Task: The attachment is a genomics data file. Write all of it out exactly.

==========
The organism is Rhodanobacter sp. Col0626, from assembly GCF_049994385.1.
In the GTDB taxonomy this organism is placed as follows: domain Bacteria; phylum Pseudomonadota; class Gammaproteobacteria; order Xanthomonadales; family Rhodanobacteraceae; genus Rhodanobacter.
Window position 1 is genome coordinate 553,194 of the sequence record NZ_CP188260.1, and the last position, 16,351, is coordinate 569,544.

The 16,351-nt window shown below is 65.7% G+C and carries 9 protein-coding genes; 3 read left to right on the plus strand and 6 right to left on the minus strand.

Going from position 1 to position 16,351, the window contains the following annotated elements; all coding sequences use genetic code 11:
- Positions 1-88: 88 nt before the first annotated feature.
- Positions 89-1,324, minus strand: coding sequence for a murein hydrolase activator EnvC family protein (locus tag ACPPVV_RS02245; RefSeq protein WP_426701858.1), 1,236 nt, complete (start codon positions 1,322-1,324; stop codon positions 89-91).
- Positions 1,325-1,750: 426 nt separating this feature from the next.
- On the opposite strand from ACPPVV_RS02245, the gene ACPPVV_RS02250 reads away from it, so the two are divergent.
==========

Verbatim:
The organism is Rhodanobacter sp. Col0626, from assembly GCF_049994385.1.
In the GTDB taxonomy this organism is placed as follows: domain Bacteria; phylum Pseudomonadota; class Gammaproteobacteria; order Xanthomonadales; family Rhodanobacteraceae; genus Rhodanobacter.
Window position 1 is genome coordinate 553,194 of the sequence record NZ_CP188260.1, and the last position, 16,351, is coordinate 569,544.

The 16,351-nt window shown below is 65.7% G+C and carries 9 protein-coding genes; 3 read left to right on the plus strand and 6 right to left on the minus strand.

Going from position 1 to position 16,351, the window contains the following annotated elements; all coding sequences use genetic code 11:
- Positions 1-88: 88 nt before the first annotated feature.
- Positions 89-1,324, minus strand: coding sequence for a murein hydrolase activator EnvC family protein (locus tag ACPPVV_RS02245; RefSeq protein WP_426701858.1), 1,236 nt, complete (start codon positions 1,322-1,324; stop codon positions 89-91).
- Positions 1,325-1,750: 426 nt separating this feature from the next.
- On the opposite strand from ACPPVV_RS02245, the gene ACPPVV_RS02250 reads away from it, so the two are divergent.